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Burma’s president discusses tribunal with parliamentary speakers: report

Rangoon (Mizzima) – Sessions of the Lower House and Upper House of the Burmese Parliament were cancelled on Thursday to allow the country’s three top leaders to discuss the Constitutional Tribunal issue, according to parliamentary sources.

Burmese President Thein Sein Photo: president's websiteThe three top leaders met for about one hour in the Presidential Palace in Naypyitaw.

Lower House MP Ye Tun told Mizzima that he believed President Thein Sein discussed the issue with Lower House Speaker Shwe Mann and Upper House Speaker Khin Aung Myint, following discussions in Parliament recently to try to impeach the tribunal members.
Earlier, the Constitutional Tribunal issued an opinion that the committees and commissions formed by the Parliament are not “union-level” bodies, prompting talk of impeachment proceedings against the nine-member tribunal in the Lower House.

Upper House MP Phone Myint Aung told Mizzima that Upper House MPs would submit a proposal on Friday to impeach the tribunal members.

Lower House Speaker Shwe Mann has urged Thein Sein to put the tribunal members under pressure in order that they should resign voluntarily, but he rejected the request. The Constitutional Tribunal in a press conference last week said that they did not commit any wrong doing, and they would continue to carry out their duties under the Constitution.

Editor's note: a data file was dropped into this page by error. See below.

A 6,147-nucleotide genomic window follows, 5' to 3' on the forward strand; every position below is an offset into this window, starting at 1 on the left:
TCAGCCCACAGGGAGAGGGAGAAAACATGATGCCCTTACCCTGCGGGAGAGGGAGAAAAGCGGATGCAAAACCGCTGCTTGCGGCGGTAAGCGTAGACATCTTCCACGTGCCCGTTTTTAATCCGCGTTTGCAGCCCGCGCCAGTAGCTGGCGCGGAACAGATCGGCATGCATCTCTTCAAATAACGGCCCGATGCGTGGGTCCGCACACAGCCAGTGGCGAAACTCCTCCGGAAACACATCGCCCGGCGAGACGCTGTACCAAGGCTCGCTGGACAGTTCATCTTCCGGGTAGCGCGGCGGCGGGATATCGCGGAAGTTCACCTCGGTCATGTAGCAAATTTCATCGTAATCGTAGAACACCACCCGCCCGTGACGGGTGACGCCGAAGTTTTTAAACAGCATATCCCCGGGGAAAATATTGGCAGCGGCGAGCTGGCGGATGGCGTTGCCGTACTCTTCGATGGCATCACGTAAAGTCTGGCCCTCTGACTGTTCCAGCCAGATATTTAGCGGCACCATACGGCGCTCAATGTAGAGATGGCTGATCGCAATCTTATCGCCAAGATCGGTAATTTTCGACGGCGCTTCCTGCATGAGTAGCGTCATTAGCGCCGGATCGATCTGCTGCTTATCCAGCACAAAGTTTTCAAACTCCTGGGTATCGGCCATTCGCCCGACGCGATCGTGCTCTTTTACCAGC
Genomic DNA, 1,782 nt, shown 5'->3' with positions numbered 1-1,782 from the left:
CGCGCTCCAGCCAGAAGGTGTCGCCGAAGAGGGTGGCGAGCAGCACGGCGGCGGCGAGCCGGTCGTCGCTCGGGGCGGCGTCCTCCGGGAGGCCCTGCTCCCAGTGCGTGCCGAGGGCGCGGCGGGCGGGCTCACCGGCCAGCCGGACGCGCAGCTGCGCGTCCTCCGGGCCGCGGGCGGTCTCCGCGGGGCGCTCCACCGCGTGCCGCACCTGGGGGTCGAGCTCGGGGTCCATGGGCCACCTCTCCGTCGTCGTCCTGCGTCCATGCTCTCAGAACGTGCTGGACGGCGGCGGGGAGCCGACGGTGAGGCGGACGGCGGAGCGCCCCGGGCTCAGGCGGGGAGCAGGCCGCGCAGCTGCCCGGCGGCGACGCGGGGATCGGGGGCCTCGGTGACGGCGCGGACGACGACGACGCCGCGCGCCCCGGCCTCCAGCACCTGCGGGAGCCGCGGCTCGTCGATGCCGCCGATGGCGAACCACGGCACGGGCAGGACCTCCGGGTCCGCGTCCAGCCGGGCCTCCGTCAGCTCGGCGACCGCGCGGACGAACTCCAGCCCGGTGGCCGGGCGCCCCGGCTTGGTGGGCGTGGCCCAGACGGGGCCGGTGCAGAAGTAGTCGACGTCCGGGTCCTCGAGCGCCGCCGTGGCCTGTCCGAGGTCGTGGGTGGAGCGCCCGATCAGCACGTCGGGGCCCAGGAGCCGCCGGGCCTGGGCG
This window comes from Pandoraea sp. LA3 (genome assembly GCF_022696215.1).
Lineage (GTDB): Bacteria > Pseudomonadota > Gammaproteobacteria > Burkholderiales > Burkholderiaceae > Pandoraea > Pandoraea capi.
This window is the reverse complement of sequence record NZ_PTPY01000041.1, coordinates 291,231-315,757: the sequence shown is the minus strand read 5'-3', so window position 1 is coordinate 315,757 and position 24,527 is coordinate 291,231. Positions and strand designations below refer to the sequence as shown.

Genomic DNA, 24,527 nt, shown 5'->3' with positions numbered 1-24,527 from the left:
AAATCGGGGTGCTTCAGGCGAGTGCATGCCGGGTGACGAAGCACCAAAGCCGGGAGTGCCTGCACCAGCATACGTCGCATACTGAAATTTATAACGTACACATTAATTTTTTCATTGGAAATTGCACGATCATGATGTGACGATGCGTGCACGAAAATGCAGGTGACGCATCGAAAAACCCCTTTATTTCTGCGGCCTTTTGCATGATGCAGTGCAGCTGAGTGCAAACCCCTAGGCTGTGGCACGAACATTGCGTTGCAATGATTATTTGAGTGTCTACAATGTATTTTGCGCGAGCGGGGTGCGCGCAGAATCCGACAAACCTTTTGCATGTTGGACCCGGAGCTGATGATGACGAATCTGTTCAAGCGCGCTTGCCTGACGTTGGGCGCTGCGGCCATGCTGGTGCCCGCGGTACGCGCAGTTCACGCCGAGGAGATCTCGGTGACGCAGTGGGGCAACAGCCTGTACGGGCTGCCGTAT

Meanwhile, President Thein Sein advised MPs that the tribunal ruling was carried out under the law and it would stand.  If MPs were dissatisfied with the tribunal, they could try to amend the Constitution, he said.
Observers said the 2008 Constitution does not say whether the committees formed by the Parliament are “union-level” bodies or not, but according to the legal provisions relating to the two parliamentary houses, they are defined as “union-level” bodies.
Last week, Mizzima reported that the dispute began the third week of March when the tribunal ruling was met with disbelief by many members of Parliament.

The tribunal is made up of nine judges, most of whom are academics or legal experts.

Three of the judges were selected by Thein Sein, three by Shwe Mann, and three by the speaker of the Upper House, Khin Aung Myint.
Last Updated ( Thursday, 23 August 2012 17:07 )  

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